Istanbul - Istanbul guide, attractions and pictures

Istanbul Travel Guide

Istanbul is a city of superb Byzantine architecture and works of art, labyrinth streets, grand mosques, palaces, hamams, and a Grand Bazaar. Visitors can stroll around the myriad of taverns, try the narghileh, enjoy a Sunday picnic, or visit a breath-taking number of historical and cultural landmarks. Istanbul offers mystique, charm, and a wealth of historic treasures. Istanbul is situated on the Bosphorus Strait, which connects the Black Sea to the Sea of Marmara and the Mediterranean. Istanbul has been a valuable centre of trade since the Byzantine era because of its strategic position.

The first settlements of the Istanbul area occurred during the Copper Age. The city of Byzantion was founded at the site of an ancient Thracian settlement in 667 BC. In 196 AD, the city suffered serious damages inflicted by the Romans. Severus rebuilt the city and restored its previous wellbeing. Upon the partition of the Roman Empire, Istanbul, under the name Constantinople, became the capitol of the Byzantine Empire. After the Fourth Crusade of 1204, Istanbul became the seat of the Latin Empire. Between 1451 and 1453, sultan Mehmet II marshaled to the city and destroyed its defense walls. Mehmet the Conqueror proceeded to rebuild and rejuvenate the city. Until 1566, the city experienced a boom in the construction of buildings and mosques as well as in the fields of calligraphy, ceramics, and miniature. Kemal Ataturk founded the Republic of Turkey in 1923 and moved the capital to the city of Ankara. The 1940s and 1950s witnessed a real improvement of the cityscape in view of the large scale construction of avenues, boulevards, and public squares.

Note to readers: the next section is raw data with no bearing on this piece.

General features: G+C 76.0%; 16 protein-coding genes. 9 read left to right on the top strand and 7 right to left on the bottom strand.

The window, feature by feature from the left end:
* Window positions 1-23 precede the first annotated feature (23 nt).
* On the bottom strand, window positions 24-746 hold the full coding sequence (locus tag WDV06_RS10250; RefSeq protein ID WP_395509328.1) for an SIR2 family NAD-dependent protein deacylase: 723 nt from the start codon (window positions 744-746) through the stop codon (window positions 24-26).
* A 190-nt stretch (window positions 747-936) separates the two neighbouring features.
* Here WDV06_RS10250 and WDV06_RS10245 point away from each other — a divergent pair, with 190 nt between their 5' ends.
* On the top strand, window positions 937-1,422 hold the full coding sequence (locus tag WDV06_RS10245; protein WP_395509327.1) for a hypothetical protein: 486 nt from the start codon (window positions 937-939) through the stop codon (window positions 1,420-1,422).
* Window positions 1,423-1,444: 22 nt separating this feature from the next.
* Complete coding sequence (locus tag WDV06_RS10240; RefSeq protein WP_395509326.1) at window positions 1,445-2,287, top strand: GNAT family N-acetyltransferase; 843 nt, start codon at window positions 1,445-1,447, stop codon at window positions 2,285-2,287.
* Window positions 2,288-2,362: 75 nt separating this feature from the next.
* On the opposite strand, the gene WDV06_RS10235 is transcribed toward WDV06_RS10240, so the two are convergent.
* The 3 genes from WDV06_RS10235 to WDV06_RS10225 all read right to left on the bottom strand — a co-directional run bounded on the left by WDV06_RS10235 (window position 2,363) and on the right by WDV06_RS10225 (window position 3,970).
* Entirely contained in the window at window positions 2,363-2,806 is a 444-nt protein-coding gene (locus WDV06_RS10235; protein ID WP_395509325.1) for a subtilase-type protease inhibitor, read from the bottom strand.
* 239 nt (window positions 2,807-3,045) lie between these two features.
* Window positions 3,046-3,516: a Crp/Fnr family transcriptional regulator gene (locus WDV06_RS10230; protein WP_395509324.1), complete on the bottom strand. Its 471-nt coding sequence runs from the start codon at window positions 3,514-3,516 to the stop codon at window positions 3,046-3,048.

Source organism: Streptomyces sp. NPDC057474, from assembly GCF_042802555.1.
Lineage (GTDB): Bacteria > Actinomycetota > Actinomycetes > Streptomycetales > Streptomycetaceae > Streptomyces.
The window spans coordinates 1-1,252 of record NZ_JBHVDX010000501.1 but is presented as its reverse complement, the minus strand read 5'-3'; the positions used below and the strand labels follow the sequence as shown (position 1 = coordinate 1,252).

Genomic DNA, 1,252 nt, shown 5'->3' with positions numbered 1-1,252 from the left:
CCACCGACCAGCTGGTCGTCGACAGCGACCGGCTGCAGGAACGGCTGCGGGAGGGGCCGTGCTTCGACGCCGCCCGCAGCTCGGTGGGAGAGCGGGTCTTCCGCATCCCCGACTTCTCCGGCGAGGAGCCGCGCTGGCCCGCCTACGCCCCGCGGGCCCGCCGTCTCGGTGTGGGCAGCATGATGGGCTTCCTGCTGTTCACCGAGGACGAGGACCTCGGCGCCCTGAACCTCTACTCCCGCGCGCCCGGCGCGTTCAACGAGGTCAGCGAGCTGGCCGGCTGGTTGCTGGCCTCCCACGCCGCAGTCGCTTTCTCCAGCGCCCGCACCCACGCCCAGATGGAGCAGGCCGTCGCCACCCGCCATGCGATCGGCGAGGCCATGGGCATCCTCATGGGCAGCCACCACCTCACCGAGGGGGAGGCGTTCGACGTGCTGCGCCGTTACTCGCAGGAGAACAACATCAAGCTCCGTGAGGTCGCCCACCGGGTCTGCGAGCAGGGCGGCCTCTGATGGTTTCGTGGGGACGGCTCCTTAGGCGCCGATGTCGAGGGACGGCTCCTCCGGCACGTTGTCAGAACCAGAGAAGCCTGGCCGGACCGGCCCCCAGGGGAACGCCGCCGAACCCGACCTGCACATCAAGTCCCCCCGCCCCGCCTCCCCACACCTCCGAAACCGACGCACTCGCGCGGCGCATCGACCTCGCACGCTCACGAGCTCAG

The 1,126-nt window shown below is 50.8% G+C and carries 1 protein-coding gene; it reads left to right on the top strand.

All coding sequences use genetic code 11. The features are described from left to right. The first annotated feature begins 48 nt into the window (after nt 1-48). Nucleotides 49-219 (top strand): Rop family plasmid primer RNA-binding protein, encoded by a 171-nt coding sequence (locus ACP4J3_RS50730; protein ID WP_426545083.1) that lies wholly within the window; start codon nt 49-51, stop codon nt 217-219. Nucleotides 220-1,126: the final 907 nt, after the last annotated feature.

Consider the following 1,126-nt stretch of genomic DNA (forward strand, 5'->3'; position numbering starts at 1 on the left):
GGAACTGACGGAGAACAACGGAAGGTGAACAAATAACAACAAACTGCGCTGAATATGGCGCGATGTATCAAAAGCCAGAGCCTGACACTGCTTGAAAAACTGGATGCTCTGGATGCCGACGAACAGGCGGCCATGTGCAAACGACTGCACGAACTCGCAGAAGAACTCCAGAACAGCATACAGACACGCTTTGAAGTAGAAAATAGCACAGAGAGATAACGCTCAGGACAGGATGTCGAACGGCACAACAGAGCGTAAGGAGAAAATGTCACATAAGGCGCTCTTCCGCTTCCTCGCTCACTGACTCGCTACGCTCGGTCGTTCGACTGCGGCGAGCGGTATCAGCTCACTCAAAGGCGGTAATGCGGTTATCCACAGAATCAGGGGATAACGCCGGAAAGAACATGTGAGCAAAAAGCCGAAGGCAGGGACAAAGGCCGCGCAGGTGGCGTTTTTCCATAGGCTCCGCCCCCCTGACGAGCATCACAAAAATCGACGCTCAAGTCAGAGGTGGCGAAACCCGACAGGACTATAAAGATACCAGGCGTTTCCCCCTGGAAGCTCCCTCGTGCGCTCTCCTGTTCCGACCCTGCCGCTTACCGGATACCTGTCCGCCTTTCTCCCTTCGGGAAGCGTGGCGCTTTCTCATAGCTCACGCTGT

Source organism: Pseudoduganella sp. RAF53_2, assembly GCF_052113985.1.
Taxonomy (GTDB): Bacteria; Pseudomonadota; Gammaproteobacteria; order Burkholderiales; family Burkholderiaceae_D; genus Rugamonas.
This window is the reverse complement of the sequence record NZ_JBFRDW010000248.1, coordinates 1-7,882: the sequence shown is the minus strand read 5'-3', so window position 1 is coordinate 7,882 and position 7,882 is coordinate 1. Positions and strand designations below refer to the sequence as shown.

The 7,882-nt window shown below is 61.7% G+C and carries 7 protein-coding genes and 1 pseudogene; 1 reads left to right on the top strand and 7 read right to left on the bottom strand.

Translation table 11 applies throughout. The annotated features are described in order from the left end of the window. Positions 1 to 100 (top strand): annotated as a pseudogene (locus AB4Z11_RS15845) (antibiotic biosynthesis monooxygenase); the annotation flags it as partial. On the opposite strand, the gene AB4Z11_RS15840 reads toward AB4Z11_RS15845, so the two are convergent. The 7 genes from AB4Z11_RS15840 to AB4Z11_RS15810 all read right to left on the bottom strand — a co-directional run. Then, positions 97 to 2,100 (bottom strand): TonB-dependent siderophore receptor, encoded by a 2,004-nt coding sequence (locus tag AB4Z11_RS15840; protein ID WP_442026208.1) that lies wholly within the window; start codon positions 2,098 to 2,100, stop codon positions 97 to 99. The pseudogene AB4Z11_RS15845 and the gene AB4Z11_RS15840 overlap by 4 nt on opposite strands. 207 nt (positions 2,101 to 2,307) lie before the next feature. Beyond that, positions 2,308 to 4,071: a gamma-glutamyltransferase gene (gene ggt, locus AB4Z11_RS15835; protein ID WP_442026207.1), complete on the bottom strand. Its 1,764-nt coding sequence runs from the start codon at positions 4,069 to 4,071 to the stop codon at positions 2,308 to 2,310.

Istanbul enchants the visitors with an extensive array of cultural and historic landmarks. Hagia Sophia (Aya Sophia), formerly a patriarchal basilica and a mosque, is now a functioning museum. The building was known as the largest cathedral of the world for nearly one millennium. Built by Sultan Ahmet I, the Blue Mosque boosts six minarets and the largest courtyard of all mosques from the Ottoman period. The interior has Iznik tiles and stained glass windows, originally imported from Venice. The Great Palace Mosaics Museum displays a Byzantine mosaic pavement that portrays Emperors` hunts and mythological scenes. This pavement had been a part of the triumphal road from the Great Palace to the South. The former hippodrome is presently called the Sultan Ahmet Square. Accidental excavations of 1993 uncovered several columns and rows of seats, belonging to the former hippodrome. They are currently displayed around the museums of the city. Finally, Istanbul is famous for its busy Grand Bazaar. The covered market is among the largest and oldest covered bazaars around the world.

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Blue Mosque
Sultanahmet Camii (Blue Mosque)
Grand Bazaar
Kapali Çarsisi - Grand Bazaar
Hagia Sophia
Hagia Sophia
Topkapi Palace
Topkapi Palace

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